Women in their 40s start to experience a number of physiological changes to their body, such as menopause, signs of osteoporosis and a greater risk of heart disease. There are a range of nutritional solutions that can improve the quality of life and help prevent future health issues.
I want share with you some of the recent research supporting the vitamins, minerals and Chinese formulas we use in the Clinic to help keep you healthy during these changes.
More than 42 million women in the U.S. are currently living with some form of cardiovascular disease (CVD), according to a 2010 report from the American Heart Association, which was published in the peer-reviewed journal Circulation. Killing more than a third of American women, heart disease remains the leading cause of death. In addition, more than 200,000 women die each year from heart attacks—five times as many women as breast cancer.
In a recent study published in the Journal of the American Medical Association (JAMA), researchers investigated the ability of omega 3 fatty acids to prolong the survival of coronary heart disease patients. They looked at omega 3 fatty acid blood levels and compared them with temporal changes in telomere length, an emerging marker of biological age. Scientists believe as telomeres shorten over time that the eventual result is cell death. The prospective cohort study examined 608 ambulatory outpatients in California with stable coronary artery disease who were recruited from the Heart and Soul Study between September 2000 and December 2002 and followed up to January 2009.
In another recent study, specific to women, researchers examined the association of fatty fish and marine omega 3 with heart failure (HF) in a population of middle-aged and older women. Participants in the Swedish Mammography Cohort, aged 48-83 years, completed food-frequency questionnaires. Women without any history of HF, myocardial infarction or diabetes at baseline (n=36,234) were followed from January 1998 until December 2006 for HF hospitalization or mortality through Swedish inpatient and cause-of-death registers; 651 women experienced HF events.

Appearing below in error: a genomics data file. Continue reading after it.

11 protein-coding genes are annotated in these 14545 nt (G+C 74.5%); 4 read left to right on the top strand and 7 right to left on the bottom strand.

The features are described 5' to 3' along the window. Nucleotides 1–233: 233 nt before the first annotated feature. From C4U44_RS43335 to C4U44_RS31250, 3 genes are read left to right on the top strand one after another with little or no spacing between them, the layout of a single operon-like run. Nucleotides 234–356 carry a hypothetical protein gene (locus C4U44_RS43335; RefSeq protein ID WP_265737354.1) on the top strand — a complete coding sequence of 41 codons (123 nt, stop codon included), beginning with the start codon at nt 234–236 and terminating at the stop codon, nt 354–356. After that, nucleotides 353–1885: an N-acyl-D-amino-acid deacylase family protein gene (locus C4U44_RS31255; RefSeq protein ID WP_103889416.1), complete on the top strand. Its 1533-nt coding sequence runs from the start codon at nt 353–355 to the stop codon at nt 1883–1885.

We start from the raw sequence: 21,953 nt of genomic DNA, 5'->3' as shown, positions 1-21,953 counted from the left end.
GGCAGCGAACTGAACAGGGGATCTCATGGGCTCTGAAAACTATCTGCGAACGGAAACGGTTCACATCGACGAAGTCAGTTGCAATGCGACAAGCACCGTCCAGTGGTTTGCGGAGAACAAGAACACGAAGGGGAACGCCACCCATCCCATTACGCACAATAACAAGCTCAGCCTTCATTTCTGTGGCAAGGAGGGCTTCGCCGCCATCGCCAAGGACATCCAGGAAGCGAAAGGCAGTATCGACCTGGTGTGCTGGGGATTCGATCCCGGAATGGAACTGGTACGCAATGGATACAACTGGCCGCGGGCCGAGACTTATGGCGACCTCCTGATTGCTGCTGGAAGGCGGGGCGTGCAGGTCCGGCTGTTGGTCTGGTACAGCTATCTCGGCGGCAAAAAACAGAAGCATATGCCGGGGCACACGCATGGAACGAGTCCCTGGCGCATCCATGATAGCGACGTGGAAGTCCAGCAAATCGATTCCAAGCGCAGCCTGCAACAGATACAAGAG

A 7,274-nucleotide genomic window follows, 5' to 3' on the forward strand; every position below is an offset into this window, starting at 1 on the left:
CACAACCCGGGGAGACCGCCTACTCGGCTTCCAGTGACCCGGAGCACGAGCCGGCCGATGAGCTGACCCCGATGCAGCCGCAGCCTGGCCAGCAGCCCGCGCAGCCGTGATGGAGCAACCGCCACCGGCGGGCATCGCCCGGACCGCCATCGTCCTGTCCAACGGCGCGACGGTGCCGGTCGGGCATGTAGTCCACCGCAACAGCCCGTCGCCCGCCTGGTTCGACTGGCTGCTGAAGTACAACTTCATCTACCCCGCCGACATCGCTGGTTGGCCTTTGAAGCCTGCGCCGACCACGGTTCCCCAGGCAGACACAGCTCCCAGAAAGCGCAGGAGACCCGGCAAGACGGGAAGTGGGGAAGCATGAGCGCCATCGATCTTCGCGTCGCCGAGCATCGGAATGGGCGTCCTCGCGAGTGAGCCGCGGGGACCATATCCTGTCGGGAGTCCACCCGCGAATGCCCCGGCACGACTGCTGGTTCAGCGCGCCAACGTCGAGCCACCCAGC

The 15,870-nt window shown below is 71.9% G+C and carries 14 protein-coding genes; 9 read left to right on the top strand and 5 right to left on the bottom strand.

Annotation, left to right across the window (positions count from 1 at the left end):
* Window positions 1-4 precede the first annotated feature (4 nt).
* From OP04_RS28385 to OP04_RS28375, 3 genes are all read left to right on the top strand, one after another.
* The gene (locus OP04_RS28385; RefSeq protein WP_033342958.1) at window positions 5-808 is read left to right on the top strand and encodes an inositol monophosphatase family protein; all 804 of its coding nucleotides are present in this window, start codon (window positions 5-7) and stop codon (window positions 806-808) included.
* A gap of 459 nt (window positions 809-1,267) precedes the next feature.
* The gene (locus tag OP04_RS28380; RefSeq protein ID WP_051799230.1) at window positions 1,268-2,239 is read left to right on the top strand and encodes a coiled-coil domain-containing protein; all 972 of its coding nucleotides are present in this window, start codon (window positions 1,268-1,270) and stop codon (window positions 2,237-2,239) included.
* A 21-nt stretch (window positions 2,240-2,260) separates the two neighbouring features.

Researchers concluded that moderate consumption of fatty fish (1-2 servings per week) and marine omega 3 fatty acids were associated with a lower rate of first HF hospitalization or death in this population. Results were published in the European Journal of Clinical Nutrition this past March.
And another reason to consider Omega 3, some menopausal women may experience symptoms of depression. The potential for omega 3 as a treatment option for depression is in its infancy but several studies have reported improvements in symptoms on a high omega 3 diet. Several research studies have also documented that people suffering from depression have significantly lower levels of omega 3 in their blood.